Second Language Acquisition - Theory and Pedagogy: Proceedings of the 6th Annual JALT Pan-SIG Conference.
May. 12 - 13, 2007. Sendai, Japan: Tohoku Bunka Gakuen University. (pp. 97 - 109)

A Rasch-based analysis of an in-house English placement test

by Yuji Nakamura (Keio University)


Placement testing is probably one of the most widespread uses of tests. Though some institutions still choose commercially produced proficiency tests for placement purposes, an institution's placement test should be closely linked with its curriculum. This paper argues for in house tests by institutions to meet their needs. The present research describes a reliability and validity of a placement test with four sub-components used by the Faculty of Letters at Keio University. This article concludes with a discussion of the research methodology.

Keywords: placement testing, Rasch analysis, test validity, test reliability


キーワード プレースメントテスト、ラッシュ分析法、テストの妥当性、テストの信頼性

The Faculty of Letters at Keio University primarily aims to improve students' reading ability to further enhance their learning. For that purpose a placement test is needed to accurately place the students into their appropriate proficiency levels to optimize their learning experiences, and to provide multi-faceted English communicative instruction. The purpose of this placement test is to measure the incoming 2006 students' English reading ability and English proficiency to provide streamed instruction.
The goals of this project are threefold:
  1. to offer EFL four levels of classes for students according to their English reading ability as ascertained by the method below,
  2. to offer classes for those who, according to the method below, need remedial instruction
  3. to offer classes for those who have already reached the required level that desire further study

[ p. 97 ]

Reading ability is thought to consist of grammar knowledge, vocabulary knowledge, long passage reading comprehension ability with full context (in other words, the text material does not have any deleted words or blanks intended for other questions), and passage understanding ability without sufficient context or information. In other words, a test of reading ability should be composed of grammar test, vocabulary test, reading comprehension test and cloze test.
". . . a placement test must be specifically related to a given program."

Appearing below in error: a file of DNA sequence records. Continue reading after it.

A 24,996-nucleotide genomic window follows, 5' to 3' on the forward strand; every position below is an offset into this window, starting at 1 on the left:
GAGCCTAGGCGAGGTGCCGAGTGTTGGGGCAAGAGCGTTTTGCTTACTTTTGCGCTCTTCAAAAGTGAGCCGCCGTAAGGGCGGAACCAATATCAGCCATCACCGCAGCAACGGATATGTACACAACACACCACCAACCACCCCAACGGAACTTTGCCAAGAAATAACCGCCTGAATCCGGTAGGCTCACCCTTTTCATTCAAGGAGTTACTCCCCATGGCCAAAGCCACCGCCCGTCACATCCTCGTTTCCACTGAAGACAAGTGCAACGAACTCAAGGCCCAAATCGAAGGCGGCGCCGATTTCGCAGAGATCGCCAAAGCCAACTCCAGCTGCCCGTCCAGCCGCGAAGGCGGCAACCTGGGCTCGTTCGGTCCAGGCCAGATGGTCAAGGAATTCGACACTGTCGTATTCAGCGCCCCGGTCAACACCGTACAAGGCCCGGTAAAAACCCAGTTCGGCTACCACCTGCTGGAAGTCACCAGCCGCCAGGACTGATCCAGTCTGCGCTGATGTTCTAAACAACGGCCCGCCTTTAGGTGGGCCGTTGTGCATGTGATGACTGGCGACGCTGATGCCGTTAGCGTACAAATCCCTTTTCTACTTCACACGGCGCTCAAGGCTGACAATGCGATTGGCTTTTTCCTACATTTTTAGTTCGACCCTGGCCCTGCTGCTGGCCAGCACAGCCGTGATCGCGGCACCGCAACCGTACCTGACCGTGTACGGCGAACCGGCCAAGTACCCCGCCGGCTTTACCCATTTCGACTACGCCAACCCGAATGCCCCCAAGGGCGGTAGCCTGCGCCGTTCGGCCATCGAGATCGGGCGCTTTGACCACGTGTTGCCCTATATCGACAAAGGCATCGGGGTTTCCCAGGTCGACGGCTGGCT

Although commercialized tests such as the TOEFL-ITP, TOEIC-IP, G-TELP, Step-EIKEN and CASEC exist, it was agreed among the faculty members that the content, level and purpose of those tests were not appropriate for placing students in the literature department. Furthermore, the admissions test could not be used for any other purpose than the entrance examination selection. Admission tests are basically used for screening purposes only. Since there has been a variety of admission tests conducted these days such as ( admissions office tests, interview tests, the center-test, the high-school recommendation test), the so-called admission tests do not seem to be functioning well as placement purposes. In addition, people are so concerned about the privacy security issue even on the test scores of the admission tests, it seems extremely difficult to use the admission test results for streaming instruction purposes.
Tests can be valid or not depending on whether they agree with the purpose of the test users. The purpose of the aforementioned tests does not seem to fit the purpose of the faculty of letters of Keio University. For example, we are not solely intent on measuring students who will study overseas, or assessing the skills of students who will start business communication after graduation. Our purpose of this project is to encourage students to develop their English reading ability, which is indispensable for their major area studies. Almost all the students in the faculty of letters are required to read materials in English whether their major is English or not. For these reasons, we have decided to develop our own placement test.
Commenting on this point, Westrick suggests:
More studies on the use of commercially-produced tests and in-house tests for placement purposes at other Japanese colleges and universities are needed. Creating an effective placement test involves developing test items related to a true curriculum with clear goals and objectives, piloting the tests items, analyzing the data, and revising the tests to ensure that the scores are reliable and sound placement decisions can be made. This requires hard work, but it must be done if fair and defensible placement decisions are to be made. (2005, p.90)
Furthermore, a number of other scholars take a similar stance about the placement test. Brown (1996, p. 12) says that a placement test must be specifically related to a given program. Hughes (2003, p. 16) claims that placement tests should be developed by the users themselves so that they specifically meet their needs. And, Fulcher argues by stating:
The goal of placement testing is to reduce to an absolute minimum the number of students who may face problems or even fail their academic degrees because of poor language ability or study skills. (1997, p. 113)

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Purpose of this study